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Re^2: What perl operations will consume C stack space?

by BrowserUk (Pope)
on Feb 27, 2006 at 04:04 UTC ( #532958=note: print w/ replies, xml ) Need Help??


in reply to Re: What perl operations will consume C stack space?
in thread What perl operations will consume C stack space?

Thankyou. This was extremely helpful.

One further question. Do you know of any legitimate, non-error uses of heavily backtracking regexes that cannot be better expressed using less stack hungry varients?


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Lingua non convalesco, consenesco et abolesco. -- Rule 1 has a caveat! -- Who broke the cabal?
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Comment on Re^2: What perl operations will consume C stack space?
Re^3: What perl operations will consume C stack space?
by hv (Parson) on Feb 27, 2006 at 11:01 UTC

    Sorry, I can't answer that without fuller definitions of "legitimate" and "cannot be better expressed" - which does my previous example fall foul of?

    Any pattern that repeats a "non-simple" expression will consume C-stack space on each repetition. At least 3 of the 4 bugs linked to the metabug #24274 arose from people solving real world tasks, and there are more in the bugs database that should also be linked to the metabug - more recent ones often involve searching for particular structures in a genome.

    Here's another common fragment that invokes the problem:

    $_ = sprintf q{"%s"}, "a" x 32768; /"((?:\\.|[^"])+)"/;
    though it consumes stack at only half the rate of the /(ab*)*/ variety.

    Hugo

      I'm probably missing something, but I don't see the circumstances under which /(ab*){32766}/ couldn't be replaced by /(ab+|a){32766}/ with the same outcome (except the core dump), but much less backtracking?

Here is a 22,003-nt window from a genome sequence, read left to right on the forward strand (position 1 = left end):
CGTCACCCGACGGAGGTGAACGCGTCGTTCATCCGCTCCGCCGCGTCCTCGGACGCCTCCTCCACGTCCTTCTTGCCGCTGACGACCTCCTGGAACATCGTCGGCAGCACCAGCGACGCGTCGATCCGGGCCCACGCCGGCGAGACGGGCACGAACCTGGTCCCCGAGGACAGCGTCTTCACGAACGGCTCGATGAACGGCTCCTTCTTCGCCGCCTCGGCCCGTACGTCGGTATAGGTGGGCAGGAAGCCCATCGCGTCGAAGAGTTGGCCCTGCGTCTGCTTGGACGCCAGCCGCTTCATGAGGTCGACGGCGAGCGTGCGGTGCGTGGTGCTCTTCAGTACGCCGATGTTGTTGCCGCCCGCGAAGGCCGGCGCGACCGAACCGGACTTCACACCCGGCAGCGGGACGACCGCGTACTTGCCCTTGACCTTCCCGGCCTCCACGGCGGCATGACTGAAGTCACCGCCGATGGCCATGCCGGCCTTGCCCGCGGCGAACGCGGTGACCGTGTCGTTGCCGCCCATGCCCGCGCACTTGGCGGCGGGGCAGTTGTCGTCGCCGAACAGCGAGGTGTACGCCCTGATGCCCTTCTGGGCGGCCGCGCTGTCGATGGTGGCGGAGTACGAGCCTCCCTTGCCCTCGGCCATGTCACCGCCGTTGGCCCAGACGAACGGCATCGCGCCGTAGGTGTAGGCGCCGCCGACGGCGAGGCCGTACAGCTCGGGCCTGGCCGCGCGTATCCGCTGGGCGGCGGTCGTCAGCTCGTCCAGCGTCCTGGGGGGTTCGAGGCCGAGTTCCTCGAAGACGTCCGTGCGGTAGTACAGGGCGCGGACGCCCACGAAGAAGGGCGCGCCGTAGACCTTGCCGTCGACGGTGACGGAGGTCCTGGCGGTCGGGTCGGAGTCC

Likewise, is there anything that /"((?:\\.|[^"])+)"/ would match that /"([^"]+)"/ wouldn't?


      Examine what is said, not who speaks -- Silence betokens consent -- Love the truth but pardon error.
      Lingua non convalesco, consenesco et abolesco. -- Rule 1 has a caveat! -- Who broke the cabal?
      "Science is about questioning the status quo. Questioning authority".
      In the absence of evidence, opinion is indistinguishable from prejudice.

        Your first factorisation(sp?) is valid - (ab*){32766} and (ab+|a){32766} are equivalent, as they will both match and not match exactly the same strings (modulo any deficiencies in the Perl interpreter). Your second factorization is not equivalent, as the first regex allows for backslashed items, which the second doesn't:

        #!/usr/bin/perl -w use strict; my @regexen = ( qr/"((?:\\.|[^"])+)"/, qr/"([^"]+)"/, ); for (<DATA>) { for my $r (@regexen) { print "$_\t"; print "\t$r"; if (/$r/) { print "\tMatch\t($1)\n"; } else { print "\tNo match.\n"; }; }; }; __DATA__ "foo\"bar"

        Corion answers your second point; on the first point, refactoring to /(ab+|a)+/ reduces stack usage but does not eliminate it: for me, "a" x $n cores with /(ab*)+/ at n=10080 and with /(ab+|a)+/ at n=20157, so it appears to save exactly half of the stack usage.

        As TimToady mentioned, anything that quantifies "a compound submatch of varying length" will trigger it. (In fact even "compound" does not seem required, as /(a+?)+/ attests.)

        Hugo

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